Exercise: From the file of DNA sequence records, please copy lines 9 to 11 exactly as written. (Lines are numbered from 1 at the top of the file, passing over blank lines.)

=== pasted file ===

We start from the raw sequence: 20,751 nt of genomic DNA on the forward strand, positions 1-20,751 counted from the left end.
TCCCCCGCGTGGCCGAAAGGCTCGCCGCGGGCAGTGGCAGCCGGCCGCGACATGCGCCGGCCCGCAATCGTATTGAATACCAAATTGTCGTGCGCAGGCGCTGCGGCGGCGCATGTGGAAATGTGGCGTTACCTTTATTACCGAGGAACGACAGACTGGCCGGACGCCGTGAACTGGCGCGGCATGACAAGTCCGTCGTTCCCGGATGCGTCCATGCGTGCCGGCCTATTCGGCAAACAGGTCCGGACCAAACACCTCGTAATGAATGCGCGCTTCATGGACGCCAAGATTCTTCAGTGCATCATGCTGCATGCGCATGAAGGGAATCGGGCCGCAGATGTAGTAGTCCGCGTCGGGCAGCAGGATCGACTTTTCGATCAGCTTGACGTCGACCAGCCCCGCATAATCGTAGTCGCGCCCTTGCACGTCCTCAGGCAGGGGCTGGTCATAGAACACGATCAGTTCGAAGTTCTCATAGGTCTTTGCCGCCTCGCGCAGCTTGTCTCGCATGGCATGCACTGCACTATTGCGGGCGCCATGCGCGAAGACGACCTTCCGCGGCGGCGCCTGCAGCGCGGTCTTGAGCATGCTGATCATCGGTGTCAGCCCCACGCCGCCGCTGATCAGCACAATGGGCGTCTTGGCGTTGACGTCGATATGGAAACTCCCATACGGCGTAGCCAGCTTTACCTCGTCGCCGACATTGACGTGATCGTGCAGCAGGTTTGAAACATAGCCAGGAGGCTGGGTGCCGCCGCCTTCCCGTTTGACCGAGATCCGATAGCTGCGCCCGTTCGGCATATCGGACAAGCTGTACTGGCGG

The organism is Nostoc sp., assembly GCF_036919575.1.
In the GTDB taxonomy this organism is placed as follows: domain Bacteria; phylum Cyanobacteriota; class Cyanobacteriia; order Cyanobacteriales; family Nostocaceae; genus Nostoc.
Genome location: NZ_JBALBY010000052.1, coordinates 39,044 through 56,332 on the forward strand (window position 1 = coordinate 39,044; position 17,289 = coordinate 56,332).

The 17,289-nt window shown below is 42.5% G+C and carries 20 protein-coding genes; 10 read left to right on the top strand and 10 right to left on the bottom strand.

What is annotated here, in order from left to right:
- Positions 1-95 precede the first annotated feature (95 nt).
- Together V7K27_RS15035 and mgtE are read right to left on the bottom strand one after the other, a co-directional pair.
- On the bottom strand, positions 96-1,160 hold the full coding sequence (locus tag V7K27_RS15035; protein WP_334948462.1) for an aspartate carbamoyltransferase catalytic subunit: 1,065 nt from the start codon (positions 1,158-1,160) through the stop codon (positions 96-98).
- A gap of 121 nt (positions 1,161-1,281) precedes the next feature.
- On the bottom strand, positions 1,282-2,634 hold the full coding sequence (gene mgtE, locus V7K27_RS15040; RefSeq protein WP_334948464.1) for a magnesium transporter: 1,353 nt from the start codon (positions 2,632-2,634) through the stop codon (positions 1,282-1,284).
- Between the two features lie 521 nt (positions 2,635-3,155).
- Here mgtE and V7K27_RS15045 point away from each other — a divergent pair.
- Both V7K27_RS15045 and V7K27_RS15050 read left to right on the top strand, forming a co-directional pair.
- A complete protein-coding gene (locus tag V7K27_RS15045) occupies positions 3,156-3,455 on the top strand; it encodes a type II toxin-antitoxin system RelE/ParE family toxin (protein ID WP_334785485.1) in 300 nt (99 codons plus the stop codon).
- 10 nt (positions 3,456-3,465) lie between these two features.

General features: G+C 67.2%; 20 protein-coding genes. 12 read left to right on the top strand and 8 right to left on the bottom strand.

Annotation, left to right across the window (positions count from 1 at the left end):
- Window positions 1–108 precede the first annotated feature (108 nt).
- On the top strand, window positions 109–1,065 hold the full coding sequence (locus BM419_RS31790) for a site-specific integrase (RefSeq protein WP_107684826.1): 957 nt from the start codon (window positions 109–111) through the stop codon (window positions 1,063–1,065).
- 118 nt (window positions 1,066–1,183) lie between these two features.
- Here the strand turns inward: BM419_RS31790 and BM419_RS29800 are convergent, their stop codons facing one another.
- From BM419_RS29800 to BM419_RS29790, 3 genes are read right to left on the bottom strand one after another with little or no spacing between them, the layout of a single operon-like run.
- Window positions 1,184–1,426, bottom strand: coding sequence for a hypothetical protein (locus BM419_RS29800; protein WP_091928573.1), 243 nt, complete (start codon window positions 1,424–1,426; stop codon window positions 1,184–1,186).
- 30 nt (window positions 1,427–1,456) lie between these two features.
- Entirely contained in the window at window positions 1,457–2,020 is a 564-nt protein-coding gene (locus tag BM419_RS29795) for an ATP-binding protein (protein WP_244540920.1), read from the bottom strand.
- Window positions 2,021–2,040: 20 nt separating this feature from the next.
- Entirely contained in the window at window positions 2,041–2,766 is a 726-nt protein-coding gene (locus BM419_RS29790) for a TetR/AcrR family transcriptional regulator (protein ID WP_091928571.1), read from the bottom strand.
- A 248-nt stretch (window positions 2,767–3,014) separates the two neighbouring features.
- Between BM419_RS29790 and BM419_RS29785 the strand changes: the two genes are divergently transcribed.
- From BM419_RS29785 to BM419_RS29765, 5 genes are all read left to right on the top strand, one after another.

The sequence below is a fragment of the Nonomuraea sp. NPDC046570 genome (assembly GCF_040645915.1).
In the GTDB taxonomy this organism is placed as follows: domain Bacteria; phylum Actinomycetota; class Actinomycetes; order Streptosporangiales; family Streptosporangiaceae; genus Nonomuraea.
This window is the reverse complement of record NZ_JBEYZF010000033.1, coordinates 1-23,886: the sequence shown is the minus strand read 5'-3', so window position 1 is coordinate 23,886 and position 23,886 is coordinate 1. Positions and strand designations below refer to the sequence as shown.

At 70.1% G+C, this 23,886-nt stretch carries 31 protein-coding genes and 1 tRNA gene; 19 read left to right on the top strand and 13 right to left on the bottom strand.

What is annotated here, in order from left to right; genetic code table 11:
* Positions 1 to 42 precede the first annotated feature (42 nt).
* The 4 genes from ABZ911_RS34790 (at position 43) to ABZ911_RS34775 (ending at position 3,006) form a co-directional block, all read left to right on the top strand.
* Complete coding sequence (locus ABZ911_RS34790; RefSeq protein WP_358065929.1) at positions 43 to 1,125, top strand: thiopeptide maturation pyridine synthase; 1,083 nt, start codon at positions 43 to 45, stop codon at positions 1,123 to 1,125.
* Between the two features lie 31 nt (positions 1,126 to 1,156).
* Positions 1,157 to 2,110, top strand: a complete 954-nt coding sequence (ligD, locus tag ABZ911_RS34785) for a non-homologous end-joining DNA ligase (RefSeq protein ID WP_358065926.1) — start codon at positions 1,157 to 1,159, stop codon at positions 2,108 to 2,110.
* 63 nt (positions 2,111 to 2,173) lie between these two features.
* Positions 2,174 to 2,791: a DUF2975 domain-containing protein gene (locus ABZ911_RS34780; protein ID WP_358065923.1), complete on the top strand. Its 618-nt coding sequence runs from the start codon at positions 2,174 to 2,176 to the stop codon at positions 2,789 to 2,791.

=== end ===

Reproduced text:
- Together V7K27_RS15035 and mgtE are read right to left on the bottom strand one after the other, a co-directional pair.
- On the bottom strand, positions 96-1,160 hold the full coding sequence (locus tag V7K27_RS15035; protein WP_334948462.1) for an aspartate carbamoyltransferase catalytic subunit: 1,065 nt from the start codon (positions 1,158-1,160) through the stop codon (positions 96-98).
- A gap of 121 nt (positions 1,161-1,281) precedes the next feature.